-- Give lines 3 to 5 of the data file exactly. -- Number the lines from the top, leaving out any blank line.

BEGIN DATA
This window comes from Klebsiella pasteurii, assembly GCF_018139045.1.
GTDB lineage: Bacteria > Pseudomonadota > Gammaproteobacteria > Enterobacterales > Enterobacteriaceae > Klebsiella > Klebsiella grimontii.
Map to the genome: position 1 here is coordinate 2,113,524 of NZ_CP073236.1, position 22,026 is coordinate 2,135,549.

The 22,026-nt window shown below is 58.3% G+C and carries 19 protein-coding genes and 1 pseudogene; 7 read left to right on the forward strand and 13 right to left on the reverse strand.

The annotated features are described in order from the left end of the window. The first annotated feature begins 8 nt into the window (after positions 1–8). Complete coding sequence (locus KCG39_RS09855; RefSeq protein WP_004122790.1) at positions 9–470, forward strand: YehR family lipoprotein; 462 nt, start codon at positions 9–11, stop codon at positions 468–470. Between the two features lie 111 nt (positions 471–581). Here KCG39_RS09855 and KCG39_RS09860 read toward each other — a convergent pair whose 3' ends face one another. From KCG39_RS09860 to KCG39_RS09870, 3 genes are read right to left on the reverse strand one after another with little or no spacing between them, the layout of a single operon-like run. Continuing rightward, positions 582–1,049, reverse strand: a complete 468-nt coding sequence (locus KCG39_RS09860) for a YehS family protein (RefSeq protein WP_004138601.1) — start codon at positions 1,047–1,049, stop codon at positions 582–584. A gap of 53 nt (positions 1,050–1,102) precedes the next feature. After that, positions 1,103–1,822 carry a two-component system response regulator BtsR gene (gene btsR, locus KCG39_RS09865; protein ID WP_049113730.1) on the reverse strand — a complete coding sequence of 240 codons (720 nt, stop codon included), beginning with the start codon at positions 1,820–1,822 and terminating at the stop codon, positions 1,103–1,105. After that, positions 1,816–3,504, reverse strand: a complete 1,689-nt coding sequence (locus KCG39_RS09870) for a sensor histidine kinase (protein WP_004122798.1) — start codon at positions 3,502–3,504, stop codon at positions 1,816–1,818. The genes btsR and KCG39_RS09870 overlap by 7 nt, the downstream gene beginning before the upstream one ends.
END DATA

Map to the genome: position 1 here is coordinate 2,113,524 of NZ_CP073236.1, position 22,026 is coordinate 2,135,549.

The 22,026-nt window shown below is 58.3% G+C and carries 19 protein-coding genes and 1 pseudogene; 7 read left to right on the forward strand and 13 right to left on the reverse strand.

The annotated features are described in order from the left end of the window. The first annotated feature begins 8 nt into the window (after positions 1–8). Complete coding sequence (locus KCG39_RS09855; RefSeq protein WP_004122790.1) at positions 9–470, forward strand: YehR family lipoprotein; 462 nt, start codon at positions 9–11, stop codon at positions 468–470. Between the two features lie 111 nt (positions 471–581). Here KCG39_RS09855 and KCG39_RS09860 read toward each other — a convergent pair whose 3' ends face one another. From KCG39_RS09860 to KCG39_RS09870, 3 genes are read right to left on the reverse strand one after another with little or no spacing between them, the layout of a single operon-like run. Continuing rightward, positions 582–1,049, reverse strand: a complete 468-nt coding sequence (locus KCG39_RS09860) for a YehS family protein (RefSeq protein WP_004138601.1) — start codon at positions 1,047–1,049, stop codon at positions 582–584. A gap of 53 nt (positions 1,050–1,102) precedes the next feature. After that, positions 1,103–1,822 carry a two-component system response regulator BtsR gene (gene btsR, locus KCG39_RS09865; protein ID WP_049113730.1) on the reverse strand — a complete coding sequence of 240 codons (720 nt, stop codon included), beginning with the start codon at positions 1,820–1,822 and terminating at the stop codon, positions 1,103–1,105. After that, positions 1,816–3,504, reverse strand: a complete 1,689-nt coding sequence (locus KCG39_RS09870) for a sensor histidine kinase (protein WP_004122798.1) — start codon at positions 3,502–3,504, stop codon at positions 1,816–1,818. The genes btsR and KCG39_RS09870 overlap by 7 nt, the downstream gene beginning before the upstream one ends.